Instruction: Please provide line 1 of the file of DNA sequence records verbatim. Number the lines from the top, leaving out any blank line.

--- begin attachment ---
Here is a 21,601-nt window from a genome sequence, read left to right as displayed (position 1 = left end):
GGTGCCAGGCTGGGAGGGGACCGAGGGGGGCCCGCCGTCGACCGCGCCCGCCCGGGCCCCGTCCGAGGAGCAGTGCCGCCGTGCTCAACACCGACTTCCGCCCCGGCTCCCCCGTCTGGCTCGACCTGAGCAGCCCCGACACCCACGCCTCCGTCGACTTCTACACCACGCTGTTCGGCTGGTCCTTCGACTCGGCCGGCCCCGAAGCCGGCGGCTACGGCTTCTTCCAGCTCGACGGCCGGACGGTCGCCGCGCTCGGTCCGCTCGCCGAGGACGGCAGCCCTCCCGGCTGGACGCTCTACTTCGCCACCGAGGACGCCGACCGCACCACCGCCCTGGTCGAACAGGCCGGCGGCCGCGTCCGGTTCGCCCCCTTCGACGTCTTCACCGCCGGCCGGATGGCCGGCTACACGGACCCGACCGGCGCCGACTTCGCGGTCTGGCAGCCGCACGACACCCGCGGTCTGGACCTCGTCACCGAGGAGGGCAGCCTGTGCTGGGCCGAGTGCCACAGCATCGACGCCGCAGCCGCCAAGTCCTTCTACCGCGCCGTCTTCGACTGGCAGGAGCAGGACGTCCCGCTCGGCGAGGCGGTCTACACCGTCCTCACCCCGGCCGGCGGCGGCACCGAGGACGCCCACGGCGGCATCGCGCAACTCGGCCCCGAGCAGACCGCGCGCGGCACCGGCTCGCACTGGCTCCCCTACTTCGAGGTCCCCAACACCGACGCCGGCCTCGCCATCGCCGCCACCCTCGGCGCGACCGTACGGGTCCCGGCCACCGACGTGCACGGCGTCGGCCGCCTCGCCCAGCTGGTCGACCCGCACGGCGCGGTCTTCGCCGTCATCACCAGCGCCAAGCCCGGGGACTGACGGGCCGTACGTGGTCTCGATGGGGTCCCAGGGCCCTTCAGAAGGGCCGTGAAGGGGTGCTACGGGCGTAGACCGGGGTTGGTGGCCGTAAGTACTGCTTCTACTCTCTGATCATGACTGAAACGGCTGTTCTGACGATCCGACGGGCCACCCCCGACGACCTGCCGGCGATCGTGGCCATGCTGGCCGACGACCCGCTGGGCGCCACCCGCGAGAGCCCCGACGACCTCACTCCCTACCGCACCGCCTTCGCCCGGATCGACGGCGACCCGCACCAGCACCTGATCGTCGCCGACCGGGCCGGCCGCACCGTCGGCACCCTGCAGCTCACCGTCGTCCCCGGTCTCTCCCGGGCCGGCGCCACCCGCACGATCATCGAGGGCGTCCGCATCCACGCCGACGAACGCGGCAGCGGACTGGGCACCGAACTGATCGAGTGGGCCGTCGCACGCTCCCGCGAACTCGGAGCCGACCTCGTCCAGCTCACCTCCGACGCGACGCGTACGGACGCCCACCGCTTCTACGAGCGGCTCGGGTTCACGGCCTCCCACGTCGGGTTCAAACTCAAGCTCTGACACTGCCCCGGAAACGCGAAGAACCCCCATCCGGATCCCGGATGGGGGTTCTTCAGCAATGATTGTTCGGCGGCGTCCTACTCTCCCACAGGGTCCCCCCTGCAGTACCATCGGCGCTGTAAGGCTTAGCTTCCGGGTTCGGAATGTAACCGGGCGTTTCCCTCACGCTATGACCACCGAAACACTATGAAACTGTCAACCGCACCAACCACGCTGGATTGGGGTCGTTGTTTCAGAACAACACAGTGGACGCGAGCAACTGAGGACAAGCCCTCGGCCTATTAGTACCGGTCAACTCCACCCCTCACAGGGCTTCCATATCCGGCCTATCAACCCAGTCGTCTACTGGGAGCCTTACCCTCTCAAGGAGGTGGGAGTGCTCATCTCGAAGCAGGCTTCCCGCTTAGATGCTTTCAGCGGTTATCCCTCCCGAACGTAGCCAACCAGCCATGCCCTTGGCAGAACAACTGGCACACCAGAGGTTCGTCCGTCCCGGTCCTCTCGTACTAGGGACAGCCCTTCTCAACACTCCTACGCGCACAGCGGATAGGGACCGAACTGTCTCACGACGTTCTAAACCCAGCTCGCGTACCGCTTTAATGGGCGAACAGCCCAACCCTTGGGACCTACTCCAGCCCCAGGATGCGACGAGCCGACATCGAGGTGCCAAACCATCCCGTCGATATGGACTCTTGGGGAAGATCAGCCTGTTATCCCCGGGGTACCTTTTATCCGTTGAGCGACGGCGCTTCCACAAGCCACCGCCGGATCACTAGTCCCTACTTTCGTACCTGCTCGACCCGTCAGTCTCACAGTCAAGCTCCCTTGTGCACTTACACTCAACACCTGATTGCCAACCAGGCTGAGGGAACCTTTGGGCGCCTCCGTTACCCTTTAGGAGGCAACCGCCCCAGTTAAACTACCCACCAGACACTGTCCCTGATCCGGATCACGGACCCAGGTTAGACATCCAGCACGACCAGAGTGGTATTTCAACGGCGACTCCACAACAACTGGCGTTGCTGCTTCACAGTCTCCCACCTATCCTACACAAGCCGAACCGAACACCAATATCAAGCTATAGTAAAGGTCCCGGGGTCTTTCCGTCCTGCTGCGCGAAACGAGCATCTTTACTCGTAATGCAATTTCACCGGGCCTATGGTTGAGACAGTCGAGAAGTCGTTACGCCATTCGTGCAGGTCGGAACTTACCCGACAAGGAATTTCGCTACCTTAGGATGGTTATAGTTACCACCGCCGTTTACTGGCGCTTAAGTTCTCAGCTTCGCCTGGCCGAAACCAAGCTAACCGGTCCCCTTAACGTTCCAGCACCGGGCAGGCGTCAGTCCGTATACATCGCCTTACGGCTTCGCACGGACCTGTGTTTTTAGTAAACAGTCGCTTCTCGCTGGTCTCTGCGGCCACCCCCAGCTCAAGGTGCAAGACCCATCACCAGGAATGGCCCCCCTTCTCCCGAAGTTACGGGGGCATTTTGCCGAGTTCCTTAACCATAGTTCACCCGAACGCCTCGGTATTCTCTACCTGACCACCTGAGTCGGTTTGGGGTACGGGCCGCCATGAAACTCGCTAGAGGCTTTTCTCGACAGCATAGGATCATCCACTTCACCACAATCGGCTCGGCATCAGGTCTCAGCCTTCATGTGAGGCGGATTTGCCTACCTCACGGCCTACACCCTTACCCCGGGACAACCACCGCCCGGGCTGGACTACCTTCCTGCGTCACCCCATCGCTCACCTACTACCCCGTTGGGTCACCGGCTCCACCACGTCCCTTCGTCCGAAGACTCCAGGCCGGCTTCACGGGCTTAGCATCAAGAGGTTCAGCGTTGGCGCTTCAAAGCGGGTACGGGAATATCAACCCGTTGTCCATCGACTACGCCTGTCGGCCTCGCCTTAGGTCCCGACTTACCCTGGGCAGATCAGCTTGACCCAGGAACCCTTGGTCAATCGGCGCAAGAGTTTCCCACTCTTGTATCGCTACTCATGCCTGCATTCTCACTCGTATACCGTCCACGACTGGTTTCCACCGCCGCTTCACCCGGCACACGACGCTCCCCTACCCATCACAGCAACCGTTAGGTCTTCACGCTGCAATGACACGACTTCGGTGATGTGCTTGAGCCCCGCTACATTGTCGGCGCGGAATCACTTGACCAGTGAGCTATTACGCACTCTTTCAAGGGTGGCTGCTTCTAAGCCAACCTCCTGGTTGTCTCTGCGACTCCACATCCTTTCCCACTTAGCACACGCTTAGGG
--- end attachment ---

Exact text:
Here is a 21,601-nt window from a genome sequence, read left to right as displayed (position 1 = left end):